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Elva Ruby Connes (October 5, 1907 - June 28, 1997), who recorded under the name Mrs. Miller, was an American singer who gained some fame in the 1960s for her versions of popular songs like "Moon River", "Monday, Monday" and "Downtown" rendered in an untrained, operatic, vibrato-laden voice, often out of tune and off the beat. Her whistling, which was equally wobbly and apprently preceded by Mrs. Miller filling her mouth with ice to better control the pitch, also featured on a number of her records.
She was born in Joplin, Missouri and moved first to Jetmore, Kansas and then Dodge City, Kansas before settling in Claremont, California. She sporadically studied music at Pomona College. Later, she sang at churches around Claremont and, although she said that her singing was just "a hobby", she self-released a small number of records, mainly made up of classical, gospel and children's songs. It was while making one of these records that the arranger Fred Bock heard her. He convinced her to try some more modern songs, and took the resulting recordings around record labels.
Thanks to this, Mrs. Miller was signed to Capitol Records by their A&R man, Lex de Azevedo. Her first LP on that label, ironically titled Mrs. Miller's Greatest Hits appeared in 1966 when she was 59 years old. It was made up entirely of pop songs, and sold more than 250,000 copies in its first three weeks. Will Success Spoil Mrs. Miller followed later the same year, and The Country Soul of Mrs. Miller a year later.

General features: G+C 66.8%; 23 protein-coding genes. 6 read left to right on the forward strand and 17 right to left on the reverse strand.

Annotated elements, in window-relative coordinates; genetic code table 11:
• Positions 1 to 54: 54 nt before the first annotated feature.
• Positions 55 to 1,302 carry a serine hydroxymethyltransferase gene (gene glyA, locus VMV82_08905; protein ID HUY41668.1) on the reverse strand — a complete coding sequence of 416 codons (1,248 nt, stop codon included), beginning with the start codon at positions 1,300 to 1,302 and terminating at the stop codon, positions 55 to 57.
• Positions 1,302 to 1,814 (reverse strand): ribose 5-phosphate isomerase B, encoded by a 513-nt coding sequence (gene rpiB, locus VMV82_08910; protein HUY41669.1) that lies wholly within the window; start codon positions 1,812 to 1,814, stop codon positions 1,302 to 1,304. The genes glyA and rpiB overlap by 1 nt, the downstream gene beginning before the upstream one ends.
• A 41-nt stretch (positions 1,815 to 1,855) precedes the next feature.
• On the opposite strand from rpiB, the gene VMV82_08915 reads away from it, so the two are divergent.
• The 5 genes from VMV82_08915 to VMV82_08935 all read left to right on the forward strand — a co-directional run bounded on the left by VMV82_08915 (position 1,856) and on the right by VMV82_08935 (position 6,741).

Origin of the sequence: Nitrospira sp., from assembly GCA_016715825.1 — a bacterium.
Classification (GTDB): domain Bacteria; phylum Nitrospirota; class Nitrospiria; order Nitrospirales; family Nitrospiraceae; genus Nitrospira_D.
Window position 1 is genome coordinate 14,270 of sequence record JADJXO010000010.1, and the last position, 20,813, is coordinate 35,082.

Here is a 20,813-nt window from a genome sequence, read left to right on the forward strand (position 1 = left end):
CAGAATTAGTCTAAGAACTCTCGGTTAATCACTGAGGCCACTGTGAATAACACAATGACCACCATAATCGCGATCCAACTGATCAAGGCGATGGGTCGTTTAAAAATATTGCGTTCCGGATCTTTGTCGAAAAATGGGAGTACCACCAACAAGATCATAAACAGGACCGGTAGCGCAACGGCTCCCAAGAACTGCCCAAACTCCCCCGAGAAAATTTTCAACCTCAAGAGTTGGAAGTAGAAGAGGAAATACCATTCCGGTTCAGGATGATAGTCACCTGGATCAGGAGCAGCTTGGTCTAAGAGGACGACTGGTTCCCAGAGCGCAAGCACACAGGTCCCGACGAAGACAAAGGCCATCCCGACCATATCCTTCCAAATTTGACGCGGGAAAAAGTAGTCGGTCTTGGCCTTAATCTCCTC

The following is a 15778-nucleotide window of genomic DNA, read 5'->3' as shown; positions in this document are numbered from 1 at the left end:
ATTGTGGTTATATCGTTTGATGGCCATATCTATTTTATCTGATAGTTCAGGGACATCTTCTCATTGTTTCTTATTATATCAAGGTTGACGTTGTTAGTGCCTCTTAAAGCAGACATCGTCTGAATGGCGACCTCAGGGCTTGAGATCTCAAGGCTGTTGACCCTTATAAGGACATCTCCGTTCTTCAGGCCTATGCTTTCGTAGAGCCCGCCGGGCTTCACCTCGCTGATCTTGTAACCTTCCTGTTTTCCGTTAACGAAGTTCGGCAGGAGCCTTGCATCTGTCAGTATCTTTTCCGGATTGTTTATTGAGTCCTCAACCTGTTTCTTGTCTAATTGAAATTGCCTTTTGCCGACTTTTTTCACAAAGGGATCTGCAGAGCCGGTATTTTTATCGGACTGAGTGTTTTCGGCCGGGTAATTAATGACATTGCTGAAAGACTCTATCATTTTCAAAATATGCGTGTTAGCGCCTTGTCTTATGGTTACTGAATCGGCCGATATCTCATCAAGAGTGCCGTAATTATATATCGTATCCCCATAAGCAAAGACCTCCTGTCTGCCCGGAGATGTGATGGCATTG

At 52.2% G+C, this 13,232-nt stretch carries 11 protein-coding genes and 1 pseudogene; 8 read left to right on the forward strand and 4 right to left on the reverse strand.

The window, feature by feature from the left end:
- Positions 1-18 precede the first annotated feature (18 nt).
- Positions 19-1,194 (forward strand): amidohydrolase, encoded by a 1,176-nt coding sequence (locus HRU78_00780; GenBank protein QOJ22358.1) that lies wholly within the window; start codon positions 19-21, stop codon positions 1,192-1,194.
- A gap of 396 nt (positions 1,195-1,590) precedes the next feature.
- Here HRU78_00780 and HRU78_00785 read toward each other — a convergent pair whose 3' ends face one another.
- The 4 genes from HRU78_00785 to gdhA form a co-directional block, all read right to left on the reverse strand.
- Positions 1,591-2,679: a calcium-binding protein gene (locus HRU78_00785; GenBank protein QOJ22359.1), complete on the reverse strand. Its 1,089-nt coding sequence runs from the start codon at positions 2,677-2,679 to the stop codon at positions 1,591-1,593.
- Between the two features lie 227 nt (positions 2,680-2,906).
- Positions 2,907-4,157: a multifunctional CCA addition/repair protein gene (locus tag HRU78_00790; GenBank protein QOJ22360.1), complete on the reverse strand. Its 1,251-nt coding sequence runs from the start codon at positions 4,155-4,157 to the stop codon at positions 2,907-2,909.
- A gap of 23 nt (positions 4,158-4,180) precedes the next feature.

She appeared on the Ed Sullivan, Merv Griffin, Joey Bishop, Mike Douglas and Jack Paar shows, sang for the troops in Vietnam, performed at the Hollywood Bowl and appeared in Roddy McDowall's film, The Cool Ones. However, as with other novelty acts who were popular in the 60s, interest in Mrs. Miller soon waned. She was dropped by Capitol, and in 1968 she released her last album, Mrs. Miller does her Thing on the small Amaret label. She later put out a couple of singles on her own Vibrato Records. By the mid-1970s, she had retired from singing.
Mrs. Miller's success, like that of Florence Foster Jenkins, was undoubtedly due to the perceived awfulness of her singing. It seems that Capitol were keen to emphasise this -- in a 1967 interview with Life magazine, she said that during recording sessions she was conducted half a beat ahead or behind time, and the worst of several different recordings of a song would be included on the finished record. She claimed to be initially unaware that her technical inability was being ridiculed, but eventually realised what was going on. At first she resented this, but eventually decided to play along with the joke. Nontheless, she later attributed her split with Capitol to her wanting to sing "straight" and record ballads, and Capitol wanting to continue with the "so bad it's good" angle.
Mrs. Miller died in Vista, California. In 1999, Wild, Cool & Swingin' , a compilation of her work, was released on Capitol.